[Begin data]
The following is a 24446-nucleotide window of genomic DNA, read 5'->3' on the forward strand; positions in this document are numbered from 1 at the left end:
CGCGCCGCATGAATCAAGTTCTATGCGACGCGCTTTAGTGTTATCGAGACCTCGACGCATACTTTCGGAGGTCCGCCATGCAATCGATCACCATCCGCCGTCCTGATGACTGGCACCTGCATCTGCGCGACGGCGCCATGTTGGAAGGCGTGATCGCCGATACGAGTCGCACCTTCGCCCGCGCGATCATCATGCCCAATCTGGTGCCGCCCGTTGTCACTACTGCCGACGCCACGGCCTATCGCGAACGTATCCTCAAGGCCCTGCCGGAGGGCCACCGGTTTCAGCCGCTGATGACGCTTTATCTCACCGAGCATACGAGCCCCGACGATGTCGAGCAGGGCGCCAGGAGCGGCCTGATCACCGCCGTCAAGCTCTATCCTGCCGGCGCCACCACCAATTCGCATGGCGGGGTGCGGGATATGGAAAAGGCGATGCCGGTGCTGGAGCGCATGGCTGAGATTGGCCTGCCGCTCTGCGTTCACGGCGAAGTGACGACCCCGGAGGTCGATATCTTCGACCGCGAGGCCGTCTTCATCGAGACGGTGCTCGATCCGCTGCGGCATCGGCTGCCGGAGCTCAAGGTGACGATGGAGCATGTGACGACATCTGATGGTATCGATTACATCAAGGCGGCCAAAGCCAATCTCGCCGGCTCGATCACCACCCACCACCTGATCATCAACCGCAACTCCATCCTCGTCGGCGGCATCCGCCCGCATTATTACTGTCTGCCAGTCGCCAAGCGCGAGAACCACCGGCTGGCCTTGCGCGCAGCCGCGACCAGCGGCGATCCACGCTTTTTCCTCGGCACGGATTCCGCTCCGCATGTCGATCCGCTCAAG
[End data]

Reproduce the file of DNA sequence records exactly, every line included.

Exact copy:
The following is a 24446-nucleotide window of genomic DNA, read 5'->3' on the forward strand; positions in this document are numbered from 1 at the left end:
CGCGCCGCATGAATCAAGTTCTATGCGACGCGCTTTAGTGTTATCGAGACCTCGACGCATACTTTCGGAGGTCCGCCATGCAATCGATCACCATCCGCCGTCCTGATGACTGGCACCTGCATCTGCGCGACGGCGCCATGTTGGAAGGCGTGATCGCCGATACGAGTCGCACCTTCGCCCGCGCGATCATCATGCCCAATCTGGTGCCGCCCGTTGTCACTACTGCCGACGCCACGGCCTATCGCGAACGTATCCTCAAGGCCCTGCCGGAGGGCCACCGGTTTCAGCCGCTGATGACGCTTTATCTCACCGAGCATACGAGCCCCGACGATGTCGAGCAGGGCGCCAGGAGCGGCCTGATCACCGCCGTCAAGCTCTATCCTGCCGGCGCCACCACCAATTCGCATGGCGGGGTGCGGGATATGGAAAAGGCGATGCCGGTGCTGGAGCGCATGGCTGAGATTGGCCTGCCGCTCTGCGTTCACGGCGAAGTGACGACCCCGGAGGTCGATATCTTCGACCGCGAGGCCGTCTTCATCGAGACGGTGCTCGATCCGCTGCGGCATCGGCTGCCGGAGCTCAAGGTGACGATGGAGCATGTGACGACATCTGATGGTATCGATTACATCAAGGCGGCCAAAGCCAATCTCGCCGGCTCGATCACCACCCACCACCTGATCATCAACCGCAACTCCATCCTCGTCGGCGGCATCCGCCCGCATTATTACTGTCTGCCAGTCGCCAAGCGCGAGAACCACCGGCTGGCCTTGCGCGCAGCCGCGACCAGCGGCGATCCACGCTTTTTCCTCGGCACGGATTCCGCTCCGCATGTCGATCCGCTCAAG